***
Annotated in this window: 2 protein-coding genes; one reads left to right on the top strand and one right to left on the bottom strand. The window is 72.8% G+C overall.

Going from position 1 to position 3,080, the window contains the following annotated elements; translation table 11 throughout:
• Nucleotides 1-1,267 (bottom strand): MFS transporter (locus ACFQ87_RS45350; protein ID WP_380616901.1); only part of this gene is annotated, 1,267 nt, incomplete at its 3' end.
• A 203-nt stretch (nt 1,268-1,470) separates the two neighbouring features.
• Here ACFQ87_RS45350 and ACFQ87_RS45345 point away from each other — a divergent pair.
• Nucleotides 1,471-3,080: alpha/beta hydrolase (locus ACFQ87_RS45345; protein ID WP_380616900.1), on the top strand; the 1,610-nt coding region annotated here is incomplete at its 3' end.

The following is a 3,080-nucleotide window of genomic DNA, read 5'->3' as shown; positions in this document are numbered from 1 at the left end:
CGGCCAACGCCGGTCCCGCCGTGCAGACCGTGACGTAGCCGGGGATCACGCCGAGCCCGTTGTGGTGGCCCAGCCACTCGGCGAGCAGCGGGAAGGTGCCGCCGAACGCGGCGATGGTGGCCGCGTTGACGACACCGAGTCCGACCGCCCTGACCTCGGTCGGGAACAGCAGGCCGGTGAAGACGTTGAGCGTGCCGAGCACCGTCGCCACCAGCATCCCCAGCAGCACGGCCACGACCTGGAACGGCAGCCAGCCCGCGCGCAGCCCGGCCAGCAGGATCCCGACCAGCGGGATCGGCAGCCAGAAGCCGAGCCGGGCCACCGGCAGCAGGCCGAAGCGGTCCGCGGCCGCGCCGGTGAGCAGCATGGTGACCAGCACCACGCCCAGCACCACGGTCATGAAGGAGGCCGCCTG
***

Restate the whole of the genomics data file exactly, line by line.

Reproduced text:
Annotated in this window: 2 protein-coding genes; one reads left to right on the top strand and one right to left on the bottom strand. The window is 72.8% G+C overall.

Going from position 1 to position 3,080, the window contains the following annotated elements; translation table 11 throughout:
• Nucleotides 1-1,267 (bottom strand): MFS transporter (locus ACFQ87_RS45350; protein ID WP_380616901.1); only part of this gene is annotated, 1,267 nt, incomplete at its 3' end.
• A 203-nt stretch (nt 1,268-1,470) separates the two neighbouring features.
• Here ACFQ87_RS45350 and ACFQ87_RS45345 point away from each other — a divergent pair.
• Nucleotides 1,471-3,080: alpha/beta hydrolase (locus ACFQ87_RS45345; protein ID WP_380616900.1), on the top strand; the 1,610-nt coding region annotated here is incomplete at its 3' end.

The following is a 3,080-nucleotide window of genomic DNA, read 5'->3' as shown; positions in this document are numbered from 1 at the left end:
CGGCCAACGCCGGTCCCGCCGTGCAGACCGTGACGTAGCCGGGGATCACGCCGAGCCCGTTGTGGTGGCCCAGCCACTCGGCGAGCAGCGGGAAGGTGCCGCCGAACGCGGCGATGGTGGCCGCGTTGACGACACCGAGTCCGACCGCCCTGACCTCGGTCGGGAACAGCAGGCCGGTGAAGACGTTGAGCGTGCCGAGCACCGTCGCCACCAGCATCCCCAGCAGCACGGCCACGACCTGGAACGGCAGCCAGCCCGCGCGCAGCCCGGCCAGCAGGATCCCGACCAGCGGGATCGGCAGCCAGAAGCCGAGCCGGGCCACCGGCAGCAGGCCGAAGCGGTCCGCGGCCGCGCCGGTGAGCAGCATGGTGACCAGCACCACGCCCAGCACCACGGTCATGAAGGAGGCCGCCTG